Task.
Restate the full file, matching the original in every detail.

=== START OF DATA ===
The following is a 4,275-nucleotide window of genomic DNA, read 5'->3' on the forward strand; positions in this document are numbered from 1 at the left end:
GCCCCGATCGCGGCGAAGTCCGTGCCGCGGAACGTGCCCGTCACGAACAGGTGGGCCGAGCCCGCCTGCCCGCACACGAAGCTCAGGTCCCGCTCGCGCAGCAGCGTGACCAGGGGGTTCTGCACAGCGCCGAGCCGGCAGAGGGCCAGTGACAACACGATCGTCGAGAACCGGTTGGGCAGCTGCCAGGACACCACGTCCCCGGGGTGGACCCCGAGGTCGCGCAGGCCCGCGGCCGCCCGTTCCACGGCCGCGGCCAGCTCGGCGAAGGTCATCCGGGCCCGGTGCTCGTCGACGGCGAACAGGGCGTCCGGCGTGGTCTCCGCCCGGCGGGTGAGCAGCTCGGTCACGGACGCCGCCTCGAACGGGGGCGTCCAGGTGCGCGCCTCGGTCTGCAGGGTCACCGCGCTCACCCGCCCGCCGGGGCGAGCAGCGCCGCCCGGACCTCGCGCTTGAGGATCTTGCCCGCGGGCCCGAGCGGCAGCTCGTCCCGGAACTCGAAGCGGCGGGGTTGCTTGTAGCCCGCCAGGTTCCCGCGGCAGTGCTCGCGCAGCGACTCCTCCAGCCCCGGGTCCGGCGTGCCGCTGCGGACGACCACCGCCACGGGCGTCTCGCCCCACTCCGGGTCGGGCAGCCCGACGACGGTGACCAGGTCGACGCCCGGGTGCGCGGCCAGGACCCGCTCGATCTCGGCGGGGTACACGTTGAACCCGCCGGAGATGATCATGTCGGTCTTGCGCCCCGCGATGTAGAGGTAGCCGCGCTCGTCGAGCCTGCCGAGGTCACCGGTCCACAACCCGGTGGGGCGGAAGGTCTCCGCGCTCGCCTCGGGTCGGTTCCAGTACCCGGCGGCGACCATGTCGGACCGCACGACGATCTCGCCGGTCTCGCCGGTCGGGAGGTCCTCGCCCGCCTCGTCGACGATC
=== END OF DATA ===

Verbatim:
The following is a 4,275-nucleotide window of genomic DNA, read 5'->3' on the forward strand; positions in this document are numbered from 1 at the left end:
GCCCCGATCGCGGCGAAGTCCGTGCCGCGGAACGTGCCCGTCACGAACAGGTGGGCCGAGCCCGCCTGCCCGCACACGAAGCTCAGGTCCCGCTCGCGCAGCAGCGTGACCAGGGGGTTCTGCACAGCGCCGAGCCGGCAGAGGGCCAGTGACAACACGATCGTCGAGAACCGGTTGGGCAGCTGCCAGGACACCACGTCCCCGGGGTGGACCCCGAGGTCGCGCAGGCCCGCGGCCGCCCGTTCCACGGCCGCGGCCAGCTCGGCGAAGGTCATCCGGGCCCGGTGCTCGTCGACGGCGAACAGGGCGTCCGGCGTGGTCTCCGCCCGGCGGGTGAGCAGCTCGGTCACGGACGCCGCCTCGAACGGGGGCGTCCAGGTGCGCGCCTCGGTCTGCAGGGTCACCGCGCTCACCCGCCCGCCGGGGCGAGCAGCGCCGCCCGGACCTCGCGCTTGAGGATCTTGCCCGCGGGCCCGAGCGGCAGCTCGTCCCGGAACTCGAAGCGGCGGGGTTGCTTGTAGCCCGCCAGGTTCCCGCGGCAGTGCTCGCGCAGCGACTCCTCCAGCCCCGGGTCCGGCGTGCCGCTGCGGACGACCACCGCCACGGGCGTCTCGCCCCACTCCGGGTCGGGCAGCCCGACGACGGTGACCAGGTCGACGCCCGGGTGCGCGGCCAGGACCCGCTCGATCTCGGCGGGGTACACGTTGAACCCGCCGGAGATGATCATGTCGGTCTTGCGCCCCGCGATGTAGAGGTAGCCGCGCTCGTCGAGCCTGCCGAGGTCACCGGTCCACAACCCGGTGGGGCGGAAGGTCTCCGCGCTCGCCTCGGGTCGGTTCCAGTACCCGGCGGCGACCATGTCGGACCGCACGACGATCTCGCCGGTCTCGCCGGTCGGGAGGTCCTCGCCCGCCTCGTCGACGATC